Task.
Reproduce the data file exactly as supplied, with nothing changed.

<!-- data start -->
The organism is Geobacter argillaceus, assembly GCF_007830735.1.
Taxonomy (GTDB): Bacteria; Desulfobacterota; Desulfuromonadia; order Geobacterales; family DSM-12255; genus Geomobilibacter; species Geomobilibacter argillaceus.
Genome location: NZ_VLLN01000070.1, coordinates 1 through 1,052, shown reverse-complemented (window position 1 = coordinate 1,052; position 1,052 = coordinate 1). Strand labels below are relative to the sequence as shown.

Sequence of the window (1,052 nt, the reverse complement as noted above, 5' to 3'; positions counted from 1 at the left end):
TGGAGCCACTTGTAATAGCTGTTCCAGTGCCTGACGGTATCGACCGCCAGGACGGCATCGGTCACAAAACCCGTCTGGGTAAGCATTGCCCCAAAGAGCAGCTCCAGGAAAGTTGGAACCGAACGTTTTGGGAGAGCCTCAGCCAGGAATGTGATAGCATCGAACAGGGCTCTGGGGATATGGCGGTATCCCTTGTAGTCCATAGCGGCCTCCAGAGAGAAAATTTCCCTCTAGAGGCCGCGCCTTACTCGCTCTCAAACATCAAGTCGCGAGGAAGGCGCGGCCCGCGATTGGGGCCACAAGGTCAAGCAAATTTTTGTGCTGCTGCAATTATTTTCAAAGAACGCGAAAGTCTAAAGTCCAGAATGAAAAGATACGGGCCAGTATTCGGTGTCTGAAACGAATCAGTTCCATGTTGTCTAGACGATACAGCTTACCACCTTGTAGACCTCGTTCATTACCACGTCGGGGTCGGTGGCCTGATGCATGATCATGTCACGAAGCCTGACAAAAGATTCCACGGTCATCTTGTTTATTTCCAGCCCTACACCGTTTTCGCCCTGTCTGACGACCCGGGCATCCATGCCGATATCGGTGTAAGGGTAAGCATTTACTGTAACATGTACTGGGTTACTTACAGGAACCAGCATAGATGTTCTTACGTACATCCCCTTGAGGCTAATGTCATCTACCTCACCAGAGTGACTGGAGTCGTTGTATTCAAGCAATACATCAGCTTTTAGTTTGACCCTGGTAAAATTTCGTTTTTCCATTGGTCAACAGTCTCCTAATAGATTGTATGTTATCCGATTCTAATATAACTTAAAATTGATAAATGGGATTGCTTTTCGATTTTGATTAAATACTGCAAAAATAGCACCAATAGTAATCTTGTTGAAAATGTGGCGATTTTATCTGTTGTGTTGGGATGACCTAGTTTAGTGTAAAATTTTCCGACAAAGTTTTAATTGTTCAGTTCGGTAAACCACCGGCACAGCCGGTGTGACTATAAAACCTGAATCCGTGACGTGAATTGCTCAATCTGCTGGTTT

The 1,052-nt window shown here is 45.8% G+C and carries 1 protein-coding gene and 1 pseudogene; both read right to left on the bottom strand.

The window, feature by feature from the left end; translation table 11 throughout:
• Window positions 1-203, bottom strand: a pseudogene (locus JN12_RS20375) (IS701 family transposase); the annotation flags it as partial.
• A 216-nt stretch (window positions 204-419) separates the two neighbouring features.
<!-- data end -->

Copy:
The organism is Geobacter argillaceus, assembly GCF_007830735.1.
Taxonomy (GTDB): Bacteria; Desulfobacterota; Desulfuromonadia; order Geobacterales; family DSM-12255; genus Geomobilibacter; species Geomobilibacter argillaceus.
Genome location: NZ_VLLN01000070.1, coordinates 1 through 1,052, shown reverse-complemented (window position 1 = coordinate 1,052; position 1,052 = coordinate 1). Strand labels below are relative to the sequence as shown.

Sequence of the window (1,052 nt, the reverse complement as noted above, 5' to 3'; positions counted from 1 at the left end):
TGGAGCCACTTGTAATAGCTGTTCCAGTGCCTGACGGTATCGACCGCCAGGACGGCATCGGTCACAAAACCCGTCTGGGTAAGCATTGCCCCAAAGAGCAGCTCCAGGAAAGTTGGAACCGAACGTTTTGGGAGAGCCTCAGCCAGGAATGTGATAGCATCGAACAGGGCTCTGGGGATATGGCGGTATCCCTTGTAGTCCATAGCGGCCTCCAGAGAGAAAATTTCCCTCTAGAGGCCGCGCCTTACTCGCTCTCAAACATCAAGTCGCGAGGAAGGCGCGGCCCGCGATTGGGGCCACAAGGTCAAGCAAATTTTTGTGCTGCTGCAATTATTTTCAAAGAACGCGAAAGTCTAAAGTCCAGAATGAAAAGATACGGGCCAGTATTCGGTGTCTGAAACGAATCAGTTCCATGTTGTCTAGACGATACAGCTTACCACCTTGTAGACCTCGTTCATTACCACGTCGGGGTCGGTGGCCTGATGCATGATCATGTCACGAAGCCTGACAAAAGATTCCACGGTCATCTTGTTTATTTCCAGCCCTACACCGTTTTCGCCCTGTCTGACGACCCGGGCATCCATGCCGATATCGGTGTAAGGGTAAGCATTTACTGTAACATGTACTGGGTTACTTACAGGAACCAGCATAGATGTTCTTACGTACATCCCCTTGAGGCTAATGTCATCTACCTCACCAGAGTGACTGGAGTCGTTGTATTCAAGCAATACATCAGCTTTTAGTTTGACCCTGGTAAAATTTCGTTTTTCCATTGGTCAACAGTCTCCTAATAGATTGTATGTTATCCGATTCTAATATAACTTAAAATTGATAAATGGGATTGCTTTTCGATTTTGATTAAATACTGCAAAAATAGCACCAATAGTAATCTTGTTGAAAATGTGGCGATTTTATCTGTTGTGTTGGGATGACCTAGTTTAGTGTAAAATTTTCCGACAAAGTTTTAATTGTTCAGTTCGGTAAACCACCGGCACAGCCGGTGTGACTATAAAACCTGAATCCGTGACGTGAATTGCTCAATCTGCTGGTTT

The 1,052-nt window shown here is 45.8% G+C and carries 1 protein-coding gene and 1 pseudogene; both read right to left on the bottom strand.

The window, feature by feature from the left end; translation table 11 throughout:
• Window positions 1-203, bottom strand: a pseudogene (locus JN12_RS20375) (IS701 family transposase); the annotation flags it as partial.
• A 216-nt stretch (window positions 204-419) separates the two neighbouring features.